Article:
It was not that long ago that many in the cryptocurrency community had pronounced Litecoin dead. Nevertheless, the Litecoin community stayed the course and refused to abandon their coin. Their persistence is paying off.
The litecoin price rose more than 60% this week in anticipation of and following its June 19 listing on BitStamp. Litecoin now has EUR, USD, and BTC trading pairs on the platform.
As Europe’s first licensed bitcoin exchange, BitStamp handles a great deal of cryptocurrency trading volume, and the Litecoin community was understandably ecstatic about BitStamp’s decision.
Litecoin began the week hovering in the $28-32 range, and it remained there until June 16, when it began to experience a profound climb. By June 17, it was trading above $40. On June 19, the litecoin price briefly crossed the $50 threshold leading up to litecoin trading pairs going live but had fallen back to $48.97 at the time of writing.
This is the first time litecoin has pierced the $50 mark since November 2013. After falling from this peak, the litecoin price spent several years averaging below $5, and it held a value of $10 as recently as April. This means the litecoin price has rallied more than 500% in the past two months.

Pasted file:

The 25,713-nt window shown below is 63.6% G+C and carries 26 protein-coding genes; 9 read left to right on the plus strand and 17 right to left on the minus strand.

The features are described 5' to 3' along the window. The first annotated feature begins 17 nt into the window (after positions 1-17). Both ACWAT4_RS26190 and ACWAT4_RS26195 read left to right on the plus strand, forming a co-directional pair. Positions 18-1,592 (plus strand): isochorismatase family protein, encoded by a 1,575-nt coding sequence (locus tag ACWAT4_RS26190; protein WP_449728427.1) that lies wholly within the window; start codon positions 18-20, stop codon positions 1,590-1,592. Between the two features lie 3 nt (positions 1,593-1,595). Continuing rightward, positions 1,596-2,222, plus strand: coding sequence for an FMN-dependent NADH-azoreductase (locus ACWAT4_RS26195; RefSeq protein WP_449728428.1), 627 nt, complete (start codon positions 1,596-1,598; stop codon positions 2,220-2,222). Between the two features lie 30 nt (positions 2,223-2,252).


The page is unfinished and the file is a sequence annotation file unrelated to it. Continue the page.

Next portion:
Litecoin has a 24-hour volume of $1.276 billion, a remarkable feat considering the Litecoin market cap is currently only $2.5 billion. In fact, litecoin’s 24-hour volume is only $67 million less than bitcoin’s, even though bitcoin has a market cap 17x as large.
Litecoin currently has the fourth largest cryptocurrency market cap, according to CoinMarketCap.
BitStamp’s addition of Litecoin support was vindication for Litecoin creator Charlie Lee, who says BitStamp was far from open to adding Litecoin support when he first approached them about it in 2013. As he triumphantly posted on Twitter:
These are exciting times for the Litecoin community. Earlier this year, Charlie Lee spearheaded the activation of SegWit, which helped solve scalability and transaction malleability issues. The transition to SegWit should also allow Lightning Networks to be built on top of Litecoin, as Lee noted in a blog post explaining his vision for SegWit.
This month, Lee resigned from his job as director of engineering at Coinbase so he could devote his full attention to Litecoin development. This is not a decision one makes lightly, so Lee’s resignation demonstrated a firm commitment to the growth and development of Litecoin. Both of these developments have likely spurred investor confidence in Litecoin.
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